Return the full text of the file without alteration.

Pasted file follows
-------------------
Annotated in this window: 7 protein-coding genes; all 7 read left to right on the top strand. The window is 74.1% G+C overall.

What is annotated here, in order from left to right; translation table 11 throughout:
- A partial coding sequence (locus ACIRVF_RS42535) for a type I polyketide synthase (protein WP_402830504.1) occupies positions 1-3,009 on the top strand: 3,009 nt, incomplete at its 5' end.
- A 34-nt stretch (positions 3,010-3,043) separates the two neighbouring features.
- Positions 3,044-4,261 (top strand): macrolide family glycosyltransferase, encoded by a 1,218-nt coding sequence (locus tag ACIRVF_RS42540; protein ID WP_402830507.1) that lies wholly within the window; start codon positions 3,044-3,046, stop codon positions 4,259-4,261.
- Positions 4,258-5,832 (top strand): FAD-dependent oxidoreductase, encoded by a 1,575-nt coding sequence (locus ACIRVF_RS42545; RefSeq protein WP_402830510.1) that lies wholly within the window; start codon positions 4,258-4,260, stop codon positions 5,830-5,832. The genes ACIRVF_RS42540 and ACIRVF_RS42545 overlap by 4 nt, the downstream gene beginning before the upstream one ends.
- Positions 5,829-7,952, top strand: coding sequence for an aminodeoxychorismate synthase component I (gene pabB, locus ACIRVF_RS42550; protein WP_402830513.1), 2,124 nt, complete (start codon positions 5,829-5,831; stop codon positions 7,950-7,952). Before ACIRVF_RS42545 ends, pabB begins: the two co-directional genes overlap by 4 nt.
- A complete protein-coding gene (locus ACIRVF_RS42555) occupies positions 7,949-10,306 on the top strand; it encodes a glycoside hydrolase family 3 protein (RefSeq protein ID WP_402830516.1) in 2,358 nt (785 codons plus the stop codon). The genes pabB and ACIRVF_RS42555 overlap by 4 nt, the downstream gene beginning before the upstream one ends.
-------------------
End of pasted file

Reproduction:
Annotated in this window: 7 protein-coding genes; all 7 read left to right on the top strand. The window is 74.1% G+C overall.

What is annotated here, in order from left to right; translation table 11 throughout:
- A partial coding sequence (locus ACIRVF_RS42535) for a type I polyketide synthase (protein WP_402830504.1) occupies positions 1-3,009 on the top strand: 3,009 nt, incomplete at its 5' end.
- A 34-nt stretch (positions 3,010-3,043) separates the two neighbouring features.
- Positions 3,044-4,261 (top strand): macrolide family glycosyltransferase, encoded by a 1,218-nt coding sequence (locus tag ACIRVF_RS42540; protein ID WP_402830507.1) that lies wholly within the window; start codon positions 3,044-3,046, stop codon positions 4,259-4,261.
- Positions 4,258-5,832 (top strand): FAD-dependent oxidoreductase, encoded by a 1,575-nt coding sequence (locus ACIRVF_RS42545; RefSeq protein WP_402830510.1) that lies wholly within the window; start codon positions 4,258-4,260, stop codon positions 5,830-5,832. The genes ACIRVF_RS42540 and ACIRVF_RS42545 overlap by 4 nt, the downstream gene beginning before the upstream one ends.
- Positions 5,829-7,952, top strand: coding sequence for an aminodeoxychorismate synthase component I (gene pabB, locus ACIRVF_RS42550; protein WP_402830513.1), 2,124 nt, complete (start codon positions 5,829-5,831; stop codon positions 7,950-7,952). Before ACIRVF_RS42545 ends, pabB begins: the two co-directional genes overlap by 4 nt.
- A complete protein-coding gene (locus ACIRVF_RS42555) occupies positions 7,949-10,306 on the top strand; it encodes a glycoside hydrolase family 3 protein (RefSeq protein ID WP_402830516.1) in 2,358 nt (785 codons plus the stop codon). The genes pabB and ACIRVF_RS42555 overlap by 4 nt, the downstream gene beginning before the upstream one ends.